GAL :  We have a friend who has a “Sanity Shelf” dedicated to books she returns to again and again, to re read for pleasure, knowledge, and solace.    What books would be on your Sanity Shelf?     Bea :   Wolf Hall  , which is one of my favourite historical novels.       Harvest  , my favourite compilation of Emily Dickinson’s poems –our mother gave me the copy she had in college with all her annotations.     I’m an Emma girl over   Pride and Prejudice  , I tend to love difficult heroines so along those lines…        It Happened One Autumn   is probably my most re-read romance novel. Lisa Kleypas has a series called   The Wallflowers   that has two sisters and two friends that band together because none of them can get married so they’re going to find each person a husband and each get a book. It Happened One Autumn a prickly heroine - I relate a lot to that heroine!     Leah :   Beautiful Stranger   by Christina Lauren, which has one of my favourite heroes in it because he’s British and also because, and this is really hard to do, he’s really nice but still really hot!      The Game Plan  by Christine Callaghan is very similar but the hero in that one is a football player but he’s a virgin! It’s really good. I re-read that one all the time.     My last one will be   Him   by Elle Kennedy and Sarina Bowen, which is a male-male hockey romance and it’s so good I stayed up reading it last night.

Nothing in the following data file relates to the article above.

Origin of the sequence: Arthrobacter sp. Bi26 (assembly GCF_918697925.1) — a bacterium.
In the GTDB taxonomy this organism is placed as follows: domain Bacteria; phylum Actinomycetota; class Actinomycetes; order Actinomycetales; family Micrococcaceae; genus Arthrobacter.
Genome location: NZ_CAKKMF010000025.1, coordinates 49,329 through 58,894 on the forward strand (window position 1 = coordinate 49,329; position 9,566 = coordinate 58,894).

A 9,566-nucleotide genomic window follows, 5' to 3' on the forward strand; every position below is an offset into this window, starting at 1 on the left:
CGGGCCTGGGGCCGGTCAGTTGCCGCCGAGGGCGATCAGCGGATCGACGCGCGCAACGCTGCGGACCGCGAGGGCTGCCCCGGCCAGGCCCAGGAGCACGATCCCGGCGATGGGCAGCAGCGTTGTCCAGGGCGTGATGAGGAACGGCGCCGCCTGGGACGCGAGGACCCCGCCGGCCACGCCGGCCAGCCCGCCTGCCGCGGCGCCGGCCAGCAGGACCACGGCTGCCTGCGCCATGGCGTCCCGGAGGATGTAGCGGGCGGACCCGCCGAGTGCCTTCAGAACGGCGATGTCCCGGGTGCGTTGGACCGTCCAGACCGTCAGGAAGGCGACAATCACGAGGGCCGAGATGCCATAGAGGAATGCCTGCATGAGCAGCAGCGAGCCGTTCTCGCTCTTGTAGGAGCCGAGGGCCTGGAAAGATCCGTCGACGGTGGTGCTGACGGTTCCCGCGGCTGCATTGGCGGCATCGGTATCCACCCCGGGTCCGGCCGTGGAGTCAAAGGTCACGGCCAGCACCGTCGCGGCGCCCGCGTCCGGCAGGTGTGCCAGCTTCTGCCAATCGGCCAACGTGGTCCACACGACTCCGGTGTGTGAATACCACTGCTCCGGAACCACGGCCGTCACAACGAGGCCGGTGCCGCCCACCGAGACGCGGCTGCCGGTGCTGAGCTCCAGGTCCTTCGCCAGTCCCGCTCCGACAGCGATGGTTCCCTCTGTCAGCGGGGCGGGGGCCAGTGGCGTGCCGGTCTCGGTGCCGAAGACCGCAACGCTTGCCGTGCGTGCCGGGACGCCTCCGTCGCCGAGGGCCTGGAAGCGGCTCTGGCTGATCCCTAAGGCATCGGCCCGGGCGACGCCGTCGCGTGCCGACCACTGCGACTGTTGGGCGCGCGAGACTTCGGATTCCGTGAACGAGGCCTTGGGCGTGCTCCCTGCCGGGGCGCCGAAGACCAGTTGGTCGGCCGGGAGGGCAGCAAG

Leah (left), Fitzwilliam , & Bea   
           
          

         
      
       
    

  


                          GAL :  If you could live the life of one of those heroines who would it be?     Bea : I’m not one who romanticizes history. I love history, fuck no would want to live there! First, I’m an ill person chronically so and I would have consumption without a doubt.    Leah : I would want to live in one of the beautiful perfect small towns…    Bea : Mine would be   Three Sisters Island  .    Leah : That’s such a good call, that’s where I want to live!    Bea : My favourite Nora Roberts are the so-called para-Noras. We would be witches and we could own the bookstore, obviously, and all of the girls marry the police chief…    Leah : Or the scientist who comes to study paranormal activity or in the last one, where she marries her long-lost love. That’s totally where I want to live, we want to live on Three Sisters Island.    Bea : And Fritz as well.             

  

  	
       
      
         
          
             
                  
             
          

          
           
              Fitzwilliam